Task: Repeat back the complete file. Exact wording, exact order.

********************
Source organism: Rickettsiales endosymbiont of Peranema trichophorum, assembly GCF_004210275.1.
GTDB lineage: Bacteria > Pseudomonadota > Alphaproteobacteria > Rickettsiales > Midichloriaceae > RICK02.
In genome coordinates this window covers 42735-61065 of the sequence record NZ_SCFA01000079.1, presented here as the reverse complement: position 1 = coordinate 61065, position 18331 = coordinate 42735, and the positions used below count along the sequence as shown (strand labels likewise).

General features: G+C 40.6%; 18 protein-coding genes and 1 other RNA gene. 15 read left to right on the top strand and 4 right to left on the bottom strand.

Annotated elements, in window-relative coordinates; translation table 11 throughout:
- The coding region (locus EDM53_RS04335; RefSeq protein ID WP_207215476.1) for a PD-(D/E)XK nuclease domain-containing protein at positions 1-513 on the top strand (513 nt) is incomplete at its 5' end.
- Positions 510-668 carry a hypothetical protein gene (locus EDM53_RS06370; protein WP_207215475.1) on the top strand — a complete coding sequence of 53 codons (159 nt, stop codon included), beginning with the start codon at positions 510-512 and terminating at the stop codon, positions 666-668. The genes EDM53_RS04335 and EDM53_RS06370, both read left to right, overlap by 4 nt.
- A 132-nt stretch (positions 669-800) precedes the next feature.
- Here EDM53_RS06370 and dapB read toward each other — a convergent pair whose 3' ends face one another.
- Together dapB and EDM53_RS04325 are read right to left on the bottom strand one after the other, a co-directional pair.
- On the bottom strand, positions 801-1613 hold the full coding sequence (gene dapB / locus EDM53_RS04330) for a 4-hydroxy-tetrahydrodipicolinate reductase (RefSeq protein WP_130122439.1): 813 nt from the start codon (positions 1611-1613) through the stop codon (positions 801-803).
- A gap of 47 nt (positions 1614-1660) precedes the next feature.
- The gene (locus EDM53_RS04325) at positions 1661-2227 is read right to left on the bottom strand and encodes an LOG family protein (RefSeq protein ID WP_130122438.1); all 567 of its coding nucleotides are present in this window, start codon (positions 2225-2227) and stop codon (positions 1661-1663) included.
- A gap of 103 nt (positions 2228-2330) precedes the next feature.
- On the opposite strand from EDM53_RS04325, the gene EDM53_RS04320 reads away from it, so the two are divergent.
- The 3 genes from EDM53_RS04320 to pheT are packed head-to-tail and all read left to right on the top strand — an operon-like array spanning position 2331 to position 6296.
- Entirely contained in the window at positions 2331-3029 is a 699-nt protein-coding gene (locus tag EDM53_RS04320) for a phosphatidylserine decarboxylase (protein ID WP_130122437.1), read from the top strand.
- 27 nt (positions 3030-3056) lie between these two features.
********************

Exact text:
Source organism: Rickettsiales endosymbiont of Peranema trichophorum, assembly GCF_004210275.1.
GTDB lineage: Bacteria > Pseudomonadota > Alphaproteobacteria > Rickettsiales > Midichloriaceae > RICK02.
In genome coordinates this window covers 42735-61065 of the sequence record NZ_SCFA01000079.1, presented here as the reverse complement: position 1 = coordinate 61065, position 18331 = coordinate 42735, and the positions used below count along the sequence as shown (strand labels likewise).

General features: G+C 40.6%; 18 protein-coding genes and 1 other RNA gene. 15 read left to right on the top strand and 4 right to left on the bottom strand.

Annotated elements, in window-relative coordinates; translation table 11 throughout:
- The coding region (locus EDM53_RS04335; RefSeq protein ID WP_207215476.1) for a PD-(D/E)XK nuclease domain-containing protein at positions 1-513 on the top strand (513 nt) is incomplete at its 5' end.
- Positions 510-668 carry a hypothetical protein gene (locus EDM53_RS06370; protein WP_207215475.1) on the top strand — a complete coding sequence of 53 codons (159 nt, stop codon included), beginning with the start codon at positions 510-512 and terminating at the stop codon, positions 666-668. The genes EDM53_RS04335 and EDM53_RS06370, both read left to right, overlap by 4 nt.
- A 132-nt stretch (positions 669-800) precedes the next feature.
- Here EDM53_RS06370 and dapB read toward each other — a convergent pair whose 3' ends face one another.
- Together dapB and EDM53_RS04325 are read right to left on the bottom strand one after the other, a co-directional pair.
- On the bottom strand, positions 801-1613 hold the full coding sequence (gene dapB / locus EDM53_RS04330) for a 4-hydroxy-tetrahydrodipicolinate reductase (RefSeq protein WP_130122439.1): 813 nt from the start codon (positions 1611-1613) through the stop codon (positions 801-803).
- A gap of 47 nt (positions 1614-1660) precedes the next feature.
- The gene (locus EDM53_RS04325) at positions 1661-2227 is read right to left on the bottom strand and encodes an LOG family protein (RefSeq protein ID WP_130122438.1); all 567 of its coding nucleotides are present in this window, start codon (positions 2225-2227) and stop codon (positions 1661-1663) included.
- A gap of 103 nt (positions 2228-2330) precedes the next feature.
- On the opposite strand from EDM53_RS04325, the gene EDM53_RS04320 reads away from it, so the two are divergent.
- The 3 genes from EDM53_RS04320 to pheT are packed head-to-tail and all read left to right on the top strand — an operon-like array spanning position 2331 to position 6296.
- Entirely contained in the window at positions 2331-3029 is a 699-nt protein-coding gene (locus tag EDM53_RS04320) for a phosphatidylserine decarboxylase (protein ID WP_130122437.1), read from the top strand.
- 27 nt (positions 3030-3056) lie between these two features.